Digital life after death: Do you have a password-sharing plan in place?

COVID-19 triggered many American Millennials to finally begin estate planning, according to new research, which found 72% of those respondents with wills created or updated them in the past year. Moreover, 34% of Millennials broached the subject of a digital handover with their parents in the past year.

digital handover

A report from 1Password and its partners, Trust & Will and Willful, explores the attitudes of 1,000 American Millennials, ages 25-40, toward end-of-life decisions, and storing and transferring digital assets before and after death.

“The pandemic has encouraged many of us to think more deeply about our mortality, but there’s a lot of work to be done to ensure a smooth handover of our estate–especially for newer digital platforms where we spend more and more of our time,” said Jeff Shiner, CEO of 1Password.

“Millennials especially are facing the brunt of these shifting pressures, as they’re balancing responsibilities for their own growing families while also caring for aging parents. Transition plans have long been a taboo topic, but it’s time to destigmatize these discussions and ensure our digital lives are in order so the responsibility doesn’t fall on others.”

A slow start to estate planning

68% of Millennials still don’t have a will, and just 38% of Millennials have provided clear guidance on how they’d like their digital accounts managed after they die. In fact, according to the report, descendants of those Millennials surveyed would lose access to an estimated average of $22,500 due to mismanaged wills.

Doomscrolling beyond the grave: 57% of American Millennials believe giving their executor access to their social media accounts is more important than access to their email, subscriptions, or shopping accounts (Amazon, Target, etc.). However, sharing credentials to banking/financial accounts still tops the list of priorities (67%).

End-of-life influencer: Celebrity deaths have a surprising impact on end-of-life planning. Behind COVID-19 (55%) and having a child (36%), the death of a celebrity or public figure was the third biggest trigger to writing a will (22%), even surpassing buying a house (17%).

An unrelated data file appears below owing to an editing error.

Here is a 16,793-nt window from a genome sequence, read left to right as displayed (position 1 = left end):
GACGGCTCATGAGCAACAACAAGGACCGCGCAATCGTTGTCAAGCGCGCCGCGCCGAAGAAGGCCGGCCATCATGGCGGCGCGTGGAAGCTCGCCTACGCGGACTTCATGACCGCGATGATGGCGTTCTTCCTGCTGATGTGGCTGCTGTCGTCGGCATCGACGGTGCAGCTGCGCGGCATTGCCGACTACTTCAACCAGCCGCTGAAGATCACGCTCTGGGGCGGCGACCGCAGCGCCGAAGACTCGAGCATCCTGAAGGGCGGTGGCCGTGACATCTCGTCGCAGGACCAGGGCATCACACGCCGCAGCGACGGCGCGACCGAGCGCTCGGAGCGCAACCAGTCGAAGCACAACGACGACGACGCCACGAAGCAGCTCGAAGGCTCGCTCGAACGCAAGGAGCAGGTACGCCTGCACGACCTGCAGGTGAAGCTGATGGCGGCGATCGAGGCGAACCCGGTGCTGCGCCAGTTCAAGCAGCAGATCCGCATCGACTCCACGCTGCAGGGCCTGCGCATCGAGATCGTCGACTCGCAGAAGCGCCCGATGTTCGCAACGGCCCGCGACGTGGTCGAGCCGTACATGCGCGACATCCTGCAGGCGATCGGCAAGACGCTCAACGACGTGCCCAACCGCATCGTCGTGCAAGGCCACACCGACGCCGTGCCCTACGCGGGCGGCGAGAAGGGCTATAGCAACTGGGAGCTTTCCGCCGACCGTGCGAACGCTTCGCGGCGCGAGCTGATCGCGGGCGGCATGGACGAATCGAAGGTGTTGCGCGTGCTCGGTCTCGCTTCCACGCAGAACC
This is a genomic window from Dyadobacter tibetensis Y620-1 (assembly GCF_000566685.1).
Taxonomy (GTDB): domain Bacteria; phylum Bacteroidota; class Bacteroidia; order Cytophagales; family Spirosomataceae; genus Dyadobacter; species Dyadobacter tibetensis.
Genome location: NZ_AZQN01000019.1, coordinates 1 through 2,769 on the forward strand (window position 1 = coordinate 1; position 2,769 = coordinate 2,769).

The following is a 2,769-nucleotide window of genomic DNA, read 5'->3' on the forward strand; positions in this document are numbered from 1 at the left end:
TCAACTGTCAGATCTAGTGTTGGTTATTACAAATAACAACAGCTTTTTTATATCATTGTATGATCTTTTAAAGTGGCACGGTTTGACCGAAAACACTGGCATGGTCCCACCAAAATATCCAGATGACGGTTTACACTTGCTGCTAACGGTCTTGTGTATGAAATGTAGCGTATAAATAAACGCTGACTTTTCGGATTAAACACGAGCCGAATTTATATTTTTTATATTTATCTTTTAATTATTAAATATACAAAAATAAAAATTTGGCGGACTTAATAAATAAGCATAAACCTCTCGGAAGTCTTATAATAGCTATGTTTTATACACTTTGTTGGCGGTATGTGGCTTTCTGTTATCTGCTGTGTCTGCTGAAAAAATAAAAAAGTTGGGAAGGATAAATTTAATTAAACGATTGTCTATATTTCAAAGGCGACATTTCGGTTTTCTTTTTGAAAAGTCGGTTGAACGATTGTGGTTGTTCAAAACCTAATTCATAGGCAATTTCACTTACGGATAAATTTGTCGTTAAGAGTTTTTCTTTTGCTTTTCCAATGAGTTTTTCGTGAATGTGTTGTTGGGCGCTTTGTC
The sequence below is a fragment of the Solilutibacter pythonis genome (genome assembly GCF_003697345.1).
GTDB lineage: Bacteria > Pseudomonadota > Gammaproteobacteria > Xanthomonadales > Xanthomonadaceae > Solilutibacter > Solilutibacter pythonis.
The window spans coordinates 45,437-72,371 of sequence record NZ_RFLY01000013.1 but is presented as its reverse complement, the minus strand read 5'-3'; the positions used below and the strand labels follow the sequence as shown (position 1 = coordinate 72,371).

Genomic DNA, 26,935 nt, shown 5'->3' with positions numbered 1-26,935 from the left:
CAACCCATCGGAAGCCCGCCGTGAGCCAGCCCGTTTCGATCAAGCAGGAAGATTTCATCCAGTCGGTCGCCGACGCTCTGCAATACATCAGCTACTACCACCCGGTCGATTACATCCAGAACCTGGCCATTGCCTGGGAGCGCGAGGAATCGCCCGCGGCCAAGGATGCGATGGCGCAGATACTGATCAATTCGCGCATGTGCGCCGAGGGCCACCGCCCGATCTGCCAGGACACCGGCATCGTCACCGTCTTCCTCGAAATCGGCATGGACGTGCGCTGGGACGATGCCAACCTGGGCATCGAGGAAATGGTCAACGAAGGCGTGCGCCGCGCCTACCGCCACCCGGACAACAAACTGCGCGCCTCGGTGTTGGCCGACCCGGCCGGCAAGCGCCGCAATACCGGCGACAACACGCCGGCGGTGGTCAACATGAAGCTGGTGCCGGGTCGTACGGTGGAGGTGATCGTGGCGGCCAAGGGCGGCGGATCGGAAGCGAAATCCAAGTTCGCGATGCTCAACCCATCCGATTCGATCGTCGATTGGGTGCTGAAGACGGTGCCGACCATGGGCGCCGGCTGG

The end-of-life elephant in the room

The survey found that, despite recent progress, 52% of respondents admitted to never talking to their parents about a digital handover – or can’t remember the conversation.

It’s not easy being in charge: 63% of respondents who have executed wills said it was harder than expected to access accounts of the deceased.

Millennials aren’t set up for success: 51% will be responsible for executing their parent’s wills, but only 36% of respondents know or have access to their parents’ passwords for their online accounts.

Millennial state of the password

Most Millennials keep their passwords to themselves in order to protect finances and their digital lives, following best practices. The irony is sharing passwords is increasingly critical to granting loved ones access to your digital legacy when you die.

Password preferences: When asked how they’ve shared passwords, 41% said via a written list, followed by 39% verbally and 25% digitally via email, cloud Google Docs, PDF, or a similar platform.

What tech? The old-fashioned ways of securing important documents still reigns; 81% of Millennials say they keep important paperwork, like their birth certificate, in a physical location such as a filing cabinet, safe or safe deposit box.

Never forget: 51% of respondents say that they currently store their passwords by memory, while 25% store their passwords on a piece of paper. Twenty percent of respondents use a password manager.

“It’s not surprising that the pandemic inspired Millennials to create or update an estate plan. However, more shockingly, the vast majority of Americans still don’t have a will or have access to their loved ones’ accounts,” said Cody Barbo, CEO of Trust & Will.

“As more Millennials enter the ‘Sandwich Generation’, acting as caregivers for both children and parents or grandparents, it is more important than ever to have open and honest discussions about end-of-life preferences and digital handovers. Creating an estate plan ensures that your family or friends are authorized to act on your behalf and in your best wishes.”




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